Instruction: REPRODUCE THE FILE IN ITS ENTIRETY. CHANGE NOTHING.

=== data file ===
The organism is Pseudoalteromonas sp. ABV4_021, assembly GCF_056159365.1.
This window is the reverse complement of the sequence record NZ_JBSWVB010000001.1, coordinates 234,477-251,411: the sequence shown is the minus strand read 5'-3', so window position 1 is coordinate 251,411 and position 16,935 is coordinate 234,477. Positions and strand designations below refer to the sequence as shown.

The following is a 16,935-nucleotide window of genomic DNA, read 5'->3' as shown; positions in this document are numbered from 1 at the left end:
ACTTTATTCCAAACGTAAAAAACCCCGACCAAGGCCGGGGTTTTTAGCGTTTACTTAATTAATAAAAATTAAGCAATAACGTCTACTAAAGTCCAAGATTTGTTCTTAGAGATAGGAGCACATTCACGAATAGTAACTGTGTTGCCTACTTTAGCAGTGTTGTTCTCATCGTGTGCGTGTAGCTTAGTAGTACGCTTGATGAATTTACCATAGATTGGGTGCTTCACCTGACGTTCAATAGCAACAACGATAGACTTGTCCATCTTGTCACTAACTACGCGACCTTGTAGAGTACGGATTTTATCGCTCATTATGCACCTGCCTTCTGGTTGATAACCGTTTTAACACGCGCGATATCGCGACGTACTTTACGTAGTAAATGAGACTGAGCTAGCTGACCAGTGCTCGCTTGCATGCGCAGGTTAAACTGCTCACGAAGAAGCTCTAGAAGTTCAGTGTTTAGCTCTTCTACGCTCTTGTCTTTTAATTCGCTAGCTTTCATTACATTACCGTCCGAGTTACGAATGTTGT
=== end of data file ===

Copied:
The organism is Pseudoalteromonas sp. ABV4_021, assembly GCF_056159365.1.
This window is the reverse complement of the sequence record NZ_JBSWVB010000001.1, coordinates 234,477-251,411: the sequence shown is the minus strand read 5'-3', so window position 1 is coordinate 251,411 and position 16,935 is coordinate 234,477. Positions and strand designations below refer to the sequence as shown.

The following is a 16,935-nucleotide window of genomic DNA, read 5'->3' as shown; positions in this document are numbered from 1 at the left end:
ACTTTATTCCAAACGTAAAAAACCCCGACCAAGGCCGGGGTTTTTAGCGTTTACTTAATTAATAAAAATTAAGCAATAACGTCTACTAAAGTCCAAGATTTGTTCTTAGAGATAGGAGCACATTCACGAATAGTAACTGTGTTGCCTACTTTAGCAGTGTTGTTCTCATCGTGTGCGTGTAGCTTAGTAGTACGCTTGATGAATTTACCATAGATTGGGTGCTTCACCTGACGTTCAATAGCAACAACGATAGACTTGTCCATCTTGTCACTAACTACGCGACCTTGTAGAGTACGGATTTTATCGCTCATTATGCACCTGCCTTCTGGTTGATAACCGTTTTAACACGCGCGATATCGCGACGTACTTTACGTAGTAAATGAGACTGAGCTAGCTGACCAGTGCTCGCTTGCATGCGCAGGTTAAACTGCTCACGAAGAAGCTCTAGAAGTTCAGTGTTTAGCTCTTCTACGCTCTTGTCTTTTAATTCGCTAGCTTTCATTACATTACCGTCCGAGTTACGAATGTTGT